On 11 November 2018, tens of thousands of people took part in Pages of the Sea – a commissioned art project by filmmaker Danny Boyle, inviting people to gather on thirty-two beaches around the UK for a nationwide gesture of remembrance for the men and women who left their home shores during the First World War.
Pte Stanley Robert McDougall (1890-1968). Won V.C. for single-handedly repulsing German attack
Born in Tasmania, McDougall enlisted in 1915, joining the 47th Infantry Battalion, Australian Imperial Force and was sent to the Western Front. In March 1918 at Dernancourt, McDougall, then a sergeant, repulsed a German attack that had breached the allied lines. Single-handed, he charged the enemy's second wave with rifle and bayonet, killing seven and capturing a machine-gun. He fired on others until his ammunition ran out, after which he seized a bayonet and killed four more. He then used a Lewis gun on the enemy, killing others and enabling his comrades to capture 33 prisoners. Eight days later, at the same place, this non-commissioned officer won the Military Medal for taking over his platoon when its commander was killed. After the war became an officer with the Tasmanian Forestry Department, performing outstanding work fighting bushfires.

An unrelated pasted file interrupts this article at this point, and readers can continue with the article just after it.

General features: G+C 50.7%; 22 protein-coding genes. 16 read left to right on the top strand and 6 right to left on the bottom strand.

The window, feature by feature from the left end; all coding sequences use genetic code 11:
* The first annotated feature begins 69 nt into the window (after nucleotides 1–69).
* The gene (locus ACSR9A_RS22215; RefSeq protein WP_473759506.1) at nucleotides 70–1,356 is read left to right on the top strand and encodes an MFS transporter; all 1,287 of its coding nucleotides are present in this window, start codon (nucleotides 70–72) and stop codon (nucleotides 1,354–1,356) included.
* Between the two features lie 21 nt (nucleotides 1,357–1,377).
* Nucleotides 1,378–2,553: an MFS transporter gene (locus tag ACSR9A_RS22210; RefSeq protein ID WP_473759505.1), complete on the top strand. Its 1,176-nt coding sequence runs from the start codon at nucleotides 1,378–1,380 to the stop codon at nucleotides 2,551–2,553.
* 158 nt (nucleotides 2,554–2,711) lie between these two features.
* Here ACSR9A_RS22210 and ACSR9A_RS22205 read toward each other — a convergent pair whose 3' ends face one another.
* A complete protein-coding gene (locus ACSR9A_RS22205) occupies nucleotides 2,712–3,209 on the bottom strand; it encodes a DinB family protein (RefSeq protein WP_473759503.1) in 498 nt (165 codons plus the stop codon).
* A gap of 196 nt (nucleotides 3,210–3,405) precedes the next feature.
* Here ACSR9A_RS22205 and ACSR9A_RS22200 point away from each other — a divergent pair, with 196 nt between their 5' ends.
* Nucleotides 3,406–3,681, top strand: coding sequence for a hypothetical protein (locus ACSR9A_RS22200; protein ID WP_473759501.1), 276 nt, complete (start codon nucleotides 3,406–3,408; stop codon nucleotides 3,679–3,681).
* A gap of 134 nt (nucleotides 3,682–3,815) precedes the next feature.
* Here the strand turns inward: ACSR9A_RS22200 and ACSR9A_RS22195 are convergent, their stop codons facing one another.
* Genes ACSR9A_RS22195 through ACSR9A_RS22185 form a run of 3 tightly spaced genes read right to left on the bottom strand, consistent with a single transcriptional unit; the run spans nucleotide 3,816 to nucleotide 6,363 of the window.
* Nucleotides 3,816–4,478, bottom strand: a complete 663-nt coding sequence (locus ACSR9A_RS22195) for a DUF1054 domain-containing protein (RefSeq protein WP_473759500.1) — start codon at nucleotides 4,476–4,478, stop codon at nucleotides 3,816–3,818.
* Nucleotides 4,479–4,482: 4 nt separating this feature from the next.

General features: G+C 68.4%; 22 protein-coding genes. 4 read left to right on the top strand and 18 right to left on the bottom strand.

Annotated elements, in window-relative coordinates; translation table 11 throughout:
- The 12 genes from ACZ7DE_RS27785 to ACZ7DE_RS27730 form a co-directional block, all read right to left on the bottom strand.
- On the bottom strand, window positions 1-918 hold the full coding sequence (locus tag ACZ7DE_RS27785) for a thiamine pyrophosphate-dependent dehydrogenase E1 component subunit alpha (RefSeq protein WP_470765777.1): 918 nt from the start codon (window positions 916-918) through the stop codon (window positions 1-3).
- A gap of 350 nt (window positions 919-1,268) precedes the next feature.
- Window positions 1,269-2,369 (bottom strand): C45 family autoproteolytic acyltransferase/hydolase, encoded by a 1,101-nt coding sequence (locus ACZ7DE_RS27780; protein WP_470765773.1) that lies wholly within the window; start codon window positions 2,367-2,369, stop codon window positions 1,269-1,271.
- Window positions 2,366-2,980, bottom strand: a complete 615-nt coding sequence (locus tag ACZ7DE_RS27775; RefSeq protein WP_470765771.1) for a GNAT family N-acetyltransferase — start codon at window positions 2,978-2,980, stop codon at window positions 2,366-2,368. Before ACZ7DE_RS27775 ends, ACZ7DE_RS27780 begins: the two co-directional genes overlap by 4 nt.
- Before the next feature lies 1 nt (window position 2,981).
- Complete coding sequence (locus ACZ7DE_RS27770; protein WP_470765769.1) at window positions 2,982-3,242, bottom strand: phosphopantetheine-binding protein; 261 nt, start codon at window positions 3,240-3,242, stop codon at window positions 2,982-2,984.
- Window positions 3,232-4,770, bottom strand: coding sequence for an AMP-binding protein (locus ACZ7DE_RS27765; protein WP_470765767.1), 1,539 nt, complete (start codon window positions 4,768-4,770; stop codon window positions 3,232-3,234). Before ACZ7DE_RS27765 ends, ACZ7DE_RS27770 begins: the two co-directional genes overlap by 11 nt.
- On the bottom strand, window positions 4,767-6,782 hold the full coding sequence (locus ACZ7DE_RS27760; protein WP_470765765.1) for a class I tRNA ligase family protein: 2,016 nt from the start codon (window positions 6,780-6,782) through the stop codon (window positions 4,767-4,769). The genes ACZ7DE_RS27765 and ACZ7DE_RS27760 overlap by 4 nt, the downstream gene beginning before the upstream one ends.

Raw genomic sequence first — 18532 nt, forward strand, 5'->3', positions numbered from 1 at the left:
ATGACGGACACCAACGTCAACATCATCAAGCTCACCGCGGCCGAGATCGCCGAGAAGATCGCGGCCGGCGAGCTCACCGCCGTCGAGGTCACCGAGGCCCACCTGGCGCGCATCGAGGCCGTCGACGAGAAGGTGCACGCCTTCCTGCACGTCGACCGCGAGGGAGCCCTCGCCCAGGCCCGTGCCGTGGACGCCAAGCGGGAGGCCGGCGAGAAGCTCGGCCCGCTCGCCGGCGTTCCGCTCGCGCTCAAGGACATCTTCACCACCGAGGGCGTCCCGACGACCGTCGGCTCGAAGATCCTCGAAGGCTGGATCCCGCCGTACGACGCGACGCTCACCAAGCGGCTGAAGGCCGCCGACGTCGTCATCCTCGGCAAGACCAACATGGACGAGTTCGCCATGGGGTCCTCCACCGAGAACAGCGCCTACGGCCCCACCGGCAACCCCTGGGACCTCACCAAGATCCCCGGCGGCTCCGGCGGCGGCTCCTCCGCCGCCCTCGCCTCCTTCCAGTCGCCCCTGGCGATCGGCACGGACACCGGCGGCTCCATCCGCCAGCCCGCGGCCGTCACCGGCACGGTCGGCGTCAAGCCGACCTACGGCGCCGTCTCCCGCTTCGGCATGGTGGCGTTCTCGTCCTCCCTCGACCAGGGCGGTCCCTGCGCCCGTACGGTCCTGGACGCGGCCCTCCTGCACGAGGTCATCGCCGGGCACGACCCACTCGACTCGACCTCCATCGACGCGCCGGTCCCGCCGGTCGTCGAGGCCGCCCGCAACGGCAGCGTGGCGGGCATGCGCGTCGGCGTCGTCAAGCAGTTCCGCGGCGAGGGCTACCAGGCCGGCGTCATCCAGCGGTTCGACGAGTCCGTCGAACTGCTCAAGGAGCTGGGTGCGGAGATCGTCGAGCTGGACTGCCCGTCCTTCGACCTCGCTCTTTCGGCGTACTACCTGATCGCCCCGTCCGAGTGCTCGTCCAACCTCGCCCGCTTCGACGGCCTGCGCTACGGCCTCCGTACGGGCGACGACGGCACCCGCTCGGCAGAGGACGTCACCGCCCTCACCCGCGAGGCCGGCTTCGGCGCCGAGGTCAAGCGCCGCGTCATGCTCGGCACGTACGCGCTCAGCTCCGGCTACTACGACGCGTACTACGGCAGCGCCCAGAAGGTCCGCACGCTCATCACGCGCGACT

McDougall was among more than 120,000 ANZACS who passed through Weymouth between 1915-19. The area was chosen as the base for the ANZACS to convalesce, with four camps set up in Chickerell, Westham, Littlemoorand Portland. 87 troops are buried in Melcombe Regis Cemetery.